- The Washington Times - Monday, July 2, 2001

Bad times often beget bad ideas and the current energy crunch is no exception. Pressure is building in Washington to raise the federal government's fuel economy requirement for sport-utility vehicles and other so-called light trucks from the current 20.7 miles per gallon to perhaps as high as the 27.5 mpg level required for passenger cars. These requirements represent a fleet average. In other words, individual vehicles can get more or less than the 27.5 or 20.7 mpg set forth under the regulation. However, each automaker's combined fleet of vehicles within a given category (e.g. light trucks or passenger cars) must not exceed the standard. The penalty for failing to meet the overall fuel economy standard? Special taxes affixed to the bottom line that consumers must ultimately pay for.

These so-called gas guzzler taxes would rise significantly in the event federal fleet fuel economy requirements are raised from their current 20.7 mpg level, as is being proposed by various parties sadly, some of them in the Republican camp. In fact, raising light truck fleet fuel economy requirements to the same level as required of passenger cars could effectively outlaw all but the smallest pick-ups and SUVs made today. For example, of currently available pick-up trucks and SUVs, only compact models such as the Ford Ranger and Chevrolet S-10 equipped with the 4-cylinder engine and manual transmission could make the 27.5 mpg cut. Most pick-ups and SUVs are equipped with larger V-6 and V-8 engines that are necessary to pull the additional weight and provide the capability such as the ability to tow a trailer desired by the folks who buy these specialty-type vehicles. It's hard to see how making these kinds of vehicles, which now account for almost 50 percent of all vehicles sold, either more expensive to buy or more difficult to manufacture as a result of opprobrious taxation will help ease the economic crunch.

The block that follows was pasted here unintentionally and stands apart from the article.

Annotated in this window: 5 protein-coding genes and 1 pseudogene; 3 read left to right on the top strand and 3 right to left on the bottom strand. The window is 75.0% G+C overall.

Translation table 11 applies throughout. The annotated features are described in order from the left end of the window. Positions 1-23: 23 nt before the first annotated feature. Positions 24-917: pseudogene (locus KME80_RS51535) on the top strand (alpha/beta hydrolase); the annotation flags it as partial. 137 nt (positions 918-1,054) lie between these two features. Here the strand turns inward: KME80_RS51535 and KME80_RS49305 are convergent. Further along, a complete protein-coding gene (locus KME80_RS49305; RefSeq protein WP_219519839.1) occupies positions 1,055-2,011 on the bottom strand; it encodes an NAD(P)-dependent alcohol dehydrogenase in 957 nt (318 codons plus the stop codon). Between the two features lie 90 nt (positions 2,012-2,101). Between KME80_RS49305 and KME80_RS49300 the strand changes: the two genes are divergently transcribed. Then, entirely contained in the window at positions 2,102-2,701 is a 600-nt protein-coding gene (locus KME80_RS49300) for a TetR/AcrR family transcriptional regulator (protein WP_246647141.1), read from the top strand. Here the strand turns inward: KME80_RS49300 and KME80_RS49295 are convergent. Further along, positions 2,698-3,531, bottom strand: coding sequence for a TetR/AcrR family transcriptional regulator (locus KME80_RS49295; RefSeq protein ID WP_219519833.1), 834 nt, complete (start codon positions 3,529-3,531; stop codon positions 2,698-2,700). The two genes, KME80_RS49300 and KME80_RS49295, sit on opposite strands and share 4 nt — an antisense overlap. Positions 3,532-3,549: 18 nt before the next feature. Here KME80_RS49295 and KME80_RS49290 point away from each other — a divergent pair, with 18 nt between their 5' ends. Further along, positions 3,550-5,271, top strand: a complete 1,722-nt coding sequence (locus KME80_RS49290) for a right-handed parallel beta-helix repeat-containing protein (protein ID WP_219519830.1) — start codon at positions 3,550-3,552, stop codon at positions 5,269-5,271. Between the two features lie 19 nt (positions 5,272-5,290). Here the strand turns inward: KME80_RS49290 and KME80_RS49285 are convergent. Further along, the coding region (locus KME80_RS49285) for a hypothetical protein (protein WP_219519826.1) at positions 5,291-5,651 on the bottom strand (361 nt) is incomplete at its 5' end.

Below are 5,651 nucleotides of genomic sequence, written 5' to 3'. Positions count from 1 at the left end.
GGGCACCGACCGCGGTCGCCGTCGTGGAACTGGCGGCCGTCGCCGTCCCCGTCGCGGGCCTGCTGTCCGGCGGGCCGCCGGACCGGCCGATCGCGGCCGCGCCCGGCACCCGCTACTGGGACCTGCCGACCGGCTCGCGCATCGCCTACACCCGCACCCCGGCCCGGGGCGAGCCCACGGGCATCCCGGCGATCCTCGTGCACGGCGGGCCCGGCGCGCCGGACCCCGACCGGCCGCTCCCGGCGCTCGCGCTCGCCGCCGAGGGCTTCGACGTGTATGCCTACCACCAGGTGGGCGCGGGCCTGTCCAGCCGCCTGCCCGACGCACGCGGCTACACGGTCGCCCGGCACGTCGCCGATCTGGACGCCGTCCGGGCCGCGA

The automobile industry is one of the largest single engines of the U.S. economy, employing tens of thousands directly and indirectly affecting the livelihoods of millions. Any act of the federal government that hurts the auto industry is going to hurt consumers and, ultimately, the economy in general, too.

But won't raising federal fuel efficiency requirements save fuel? No. Federal Corporate Average Fuel Economy (CAFE) requirements have been in place since the late 1970s, yet fuel consumption has consistently gone up. Moreover, while there is not one shred of evidence that CAFE encourages fuel conservation, there is ample evidence that its punitive side-effects make it harder for people to get the types of vehicles they need. For example, CAFE requirements can be credited with killing off large, V-8 powered family sedans and station wagons with rear-wheel-drive. There are only a few of these types of cars left outside of the high-dollar luxury car market. So instead of having a station wagon or large sedan to cart the family around, American drivers have had to resort to SUVs or to multiple vehicles to handle the job formerly performed by just one larger, more capable vehicle. Result? No net decrease in fuel usage but more hassle and expense for consumers as a result of market-distorting ukase from know-nothings in Washington.

The Bush administration would be wise to resist the growing political pressure to "do something" as regards federal fuel economy standards. Carter-era energy policy didn't work back in 1977, and the passage of 20 years is not apt to make a dumb idea any smarter.

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